Australasian Science: Australia's authority on science since 1938

How IVF Is Changing Human History

By Michael Cook

Since IVF bypasses infertility it must also be having an effect on human evolution.

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Evolution works because of differential reproduction. If an organism has a harmful gene, it will perish before reproducing or fail to have offspring. Infertility may be nature’s way of decreeing that this man or this woman, or this couple, are not “fit” in the evolutionary sense.

So surely IVF, which enables people to bypass their infertility, must be having an effect upon human evolution.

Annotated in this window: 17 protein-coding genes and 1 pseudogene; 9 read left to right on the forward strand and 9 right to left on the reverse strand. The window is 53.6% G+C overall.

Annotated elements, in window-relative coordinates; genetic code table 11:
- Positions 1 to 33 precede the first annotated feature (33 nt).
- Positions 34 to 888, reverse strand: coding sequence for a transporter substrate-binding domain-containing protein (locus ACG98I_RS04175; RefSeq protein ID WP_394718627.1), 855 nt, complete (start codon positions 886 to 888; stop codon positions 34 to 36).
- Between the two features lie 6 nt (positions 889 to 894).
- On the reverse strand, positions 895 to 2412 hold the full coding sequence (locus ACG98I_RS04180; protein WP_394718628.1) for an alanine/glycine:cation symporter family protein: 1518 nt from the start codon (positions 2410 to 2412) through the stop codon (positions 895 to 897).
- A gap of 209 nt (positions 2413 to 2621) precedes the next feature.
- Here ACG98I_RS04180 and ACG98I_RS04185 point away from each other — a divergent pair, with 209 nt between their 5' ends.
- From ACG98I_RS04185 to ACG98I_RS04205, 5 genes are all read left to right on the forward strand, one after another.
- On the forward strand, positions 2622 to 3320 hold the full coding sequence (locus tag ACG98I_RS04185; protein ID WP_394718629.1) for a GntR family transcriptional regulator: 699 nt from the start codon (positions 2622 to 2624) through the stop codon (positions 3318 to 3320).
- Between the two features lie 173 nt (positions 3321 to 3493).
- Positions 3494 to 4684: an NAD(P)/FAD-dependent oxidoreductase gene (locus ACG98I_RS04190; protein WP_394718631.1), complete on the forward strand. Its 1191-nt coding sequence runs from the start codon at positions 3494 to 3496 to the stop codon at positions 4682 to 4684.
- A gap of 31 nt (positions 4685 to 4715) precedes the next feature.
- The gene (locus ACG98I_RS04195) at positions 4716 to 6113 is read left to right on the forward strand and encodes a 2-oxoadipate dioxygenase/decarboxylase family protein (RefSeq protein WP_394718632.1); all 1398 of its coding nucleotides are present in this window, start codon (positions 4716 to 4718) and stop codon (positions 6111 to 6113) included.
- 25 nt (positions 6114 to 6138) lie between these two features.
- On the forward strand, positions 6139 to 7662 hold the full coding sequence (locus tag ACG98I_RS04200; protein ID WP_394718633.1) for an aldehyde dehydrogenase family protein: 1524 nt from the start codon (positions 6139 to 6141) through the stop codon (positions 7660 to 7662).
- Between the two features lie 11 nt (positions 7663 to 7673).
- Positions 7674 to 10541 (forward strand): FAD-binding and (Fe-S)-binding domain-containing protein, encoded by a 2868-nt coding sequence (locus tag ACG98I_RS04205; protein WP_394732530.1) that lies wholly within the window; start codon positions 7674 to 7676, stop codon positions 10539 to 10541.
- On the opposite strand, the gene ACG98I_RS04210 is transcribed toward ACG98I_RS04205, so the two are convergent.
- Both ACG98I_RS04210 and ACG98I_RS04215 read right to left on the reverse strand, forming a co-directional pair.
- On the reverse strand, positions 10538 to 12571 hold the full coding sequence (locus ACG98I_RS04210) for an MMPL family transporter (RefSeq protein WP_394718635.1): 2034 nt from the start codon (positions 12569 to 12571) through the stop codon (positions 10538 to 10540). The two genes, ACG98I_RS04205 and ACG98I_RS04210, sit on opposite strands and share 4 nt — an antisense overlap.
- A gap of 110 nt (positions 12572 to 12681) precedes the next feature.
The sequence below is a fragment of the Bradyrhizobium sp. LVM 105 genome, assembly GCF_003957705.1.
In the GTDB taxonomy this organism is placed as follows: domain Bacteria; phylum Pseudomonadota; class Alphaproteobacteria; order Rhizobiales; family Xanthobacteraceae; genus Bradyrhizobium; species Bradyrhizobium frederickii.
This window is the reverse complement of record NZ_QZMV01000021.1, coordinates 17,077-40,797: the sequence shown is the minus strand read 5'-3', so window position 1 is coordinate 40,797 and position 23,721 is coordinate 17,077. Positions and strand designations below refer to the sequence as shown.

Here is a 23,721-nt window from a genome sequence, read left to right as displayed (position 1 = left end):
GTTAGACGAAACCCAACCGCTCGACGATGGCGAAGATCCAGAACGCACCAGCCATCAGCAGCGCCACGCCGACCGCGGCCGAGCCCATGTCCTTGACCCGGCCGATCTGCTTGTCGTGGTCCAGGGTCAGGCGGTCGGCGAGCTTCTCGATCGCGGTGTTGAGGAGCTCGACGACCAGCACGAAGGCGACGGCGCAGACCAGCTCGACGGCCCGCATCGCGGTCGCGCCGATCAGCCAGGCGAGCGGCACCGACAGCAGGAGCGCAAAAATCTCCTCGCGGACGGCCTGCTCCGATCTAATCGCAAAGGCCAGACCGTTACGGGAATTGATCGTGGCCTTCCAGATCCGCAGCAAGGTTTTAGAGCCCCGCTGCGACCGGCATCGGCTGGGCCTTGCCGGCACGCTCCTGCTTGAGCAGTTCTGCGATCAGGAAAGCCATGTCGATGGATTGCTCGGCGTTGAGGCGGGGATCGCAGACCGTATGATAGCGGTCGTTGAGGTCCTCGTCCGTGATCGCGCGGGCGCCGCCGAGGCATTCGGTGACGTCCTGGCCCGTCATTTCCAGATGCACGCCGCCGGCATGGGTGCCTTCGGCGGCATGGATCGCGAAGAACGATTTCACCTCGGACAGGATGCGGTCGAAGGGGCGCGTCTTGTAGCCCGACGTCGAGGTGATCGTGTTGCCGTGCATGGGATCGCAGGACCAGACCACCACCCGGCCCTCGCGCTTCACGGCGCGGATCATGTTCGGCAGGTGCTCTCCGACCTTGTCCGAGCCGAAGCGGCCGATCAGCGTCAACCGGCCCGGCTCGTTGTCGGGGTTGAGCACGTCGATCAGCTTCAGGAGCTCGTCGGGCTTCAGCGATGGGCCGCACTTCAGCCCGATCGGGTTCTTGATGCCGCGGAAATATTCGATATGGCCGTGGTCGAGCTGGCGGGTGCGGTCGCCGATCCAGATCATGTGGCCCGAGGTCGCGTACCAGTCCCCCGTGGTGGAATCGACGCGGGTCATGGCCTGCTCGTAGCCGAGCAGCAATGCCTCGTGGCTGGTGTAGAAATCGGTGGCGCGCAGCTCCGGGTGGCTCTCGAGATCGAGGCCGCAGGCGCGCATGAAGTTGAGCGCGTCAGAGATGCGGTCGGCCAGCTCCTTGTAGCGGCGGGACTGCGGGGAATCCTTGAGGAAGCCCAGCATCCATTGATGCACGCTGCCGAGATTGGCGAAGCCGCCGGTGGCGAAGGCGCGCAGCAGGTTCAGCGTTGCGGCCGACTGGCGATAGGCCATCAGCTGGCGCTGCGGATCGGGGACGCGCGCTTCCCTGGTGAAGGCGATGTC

This question was tackled by Norwegian scientists recently in the leading journal Human Reproduction. They wrote: “Assisted reproduction is redefining human society and biology and, in the face of profound ethical issues, it is important to understand the technical and conceptual principles that underlie this new paradigm”.

They point out that IVF systematically changes selection pressures, involving “a combination of artificial environments and selection criteria that are distinctively different from those of natural reproduction”.

They give examples. IVF eggs can survive harsh laboratory conditions, including puncturing it to insert a sperm. IVF also favours sperm that swim fast for a short distance while nature “favours long-distance swimmers that are able to navigate the female reproductive tract”.

IVF embryos survive contact with plastic surfaces, exposure to light, mechanical manipulation, living in a Petri dish and abrupt temperature changes....

The full text of this article can be purchased from Informit.